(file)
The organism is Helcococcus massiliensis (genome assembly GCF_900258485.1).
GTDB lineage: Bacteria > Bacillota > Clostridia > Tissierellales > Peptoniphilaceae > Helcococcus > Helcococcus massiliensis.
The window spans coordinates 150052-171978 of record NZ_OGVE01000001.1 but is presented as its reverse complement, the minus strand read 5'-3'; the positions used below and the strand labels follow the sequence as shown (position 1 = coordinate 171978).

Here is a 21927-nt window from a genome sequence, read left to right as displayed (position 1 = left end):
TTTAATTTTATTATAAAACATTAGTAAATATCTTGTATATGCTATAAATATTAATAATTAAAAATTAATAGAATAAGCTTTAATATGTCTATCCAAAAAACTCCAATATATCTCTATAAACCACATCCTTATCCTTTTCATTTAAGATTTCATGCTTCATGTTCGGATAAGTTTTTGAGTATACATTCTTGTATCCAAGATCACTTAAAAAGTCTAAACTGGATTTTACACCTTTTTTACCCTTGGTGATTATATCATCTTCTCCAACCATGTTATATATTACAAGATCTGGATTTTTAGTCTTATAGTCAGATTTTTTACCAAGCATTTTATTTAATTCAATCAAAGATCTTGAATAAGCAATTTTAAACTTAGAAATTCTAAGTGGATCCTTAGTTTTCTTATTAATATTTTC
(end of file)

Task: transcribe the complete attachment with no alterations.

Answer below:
The organism is Helcococcus massiliensis (genome assembly GCF_900258485.1).
GTDB lineage: Bacteria > Bacillota > Clostridia > Tissierellales > Peptoniphilaceae > Helcococcus > Helcococcus massiliensis.
The window spans coordinates 150052-171978 of record NZ_OGVE01000001.1 but is presented as its reverse complement, the minus strand read 5'-3'; the positions used below and the strand labels follow the sequence as shown (position 1 = coordinate 171978).

Here is a 21927-nt window from a genome sequence, read left to right as displayed (position 1 = left end):
TTTAATTTTATTATAAAACATTAGTAAATATCTTGTATATGCTATAAATATTAATAATTAAAAATTAATAGAATAAGCTTTAATATGTCTATCCAAAAAACTCCAATATATCTCTATAAACCACATCCTTATCCTTTTCATTTAAGATTTCATGCTTCATGTTCGGATAAGTTTTTGAGTATACATTCTTGTATCCAAGATCACTTAAAAAGTCTAAACTGGATTTTACACCTTTTTTACCCTTGGTGATTATATCATCTTCTCCAACCATGTTATATATTACAAGATCTGGATTTTTAGTCTTATAGTCAGATTTTTTACCAAGCATTTTATTTAATTCAATCAAAGATCTTGAATAAGCAATTTTAAACTTAGAAATTCTAAGTGGATCCTTAGTTTTCTTATTAATATTTTC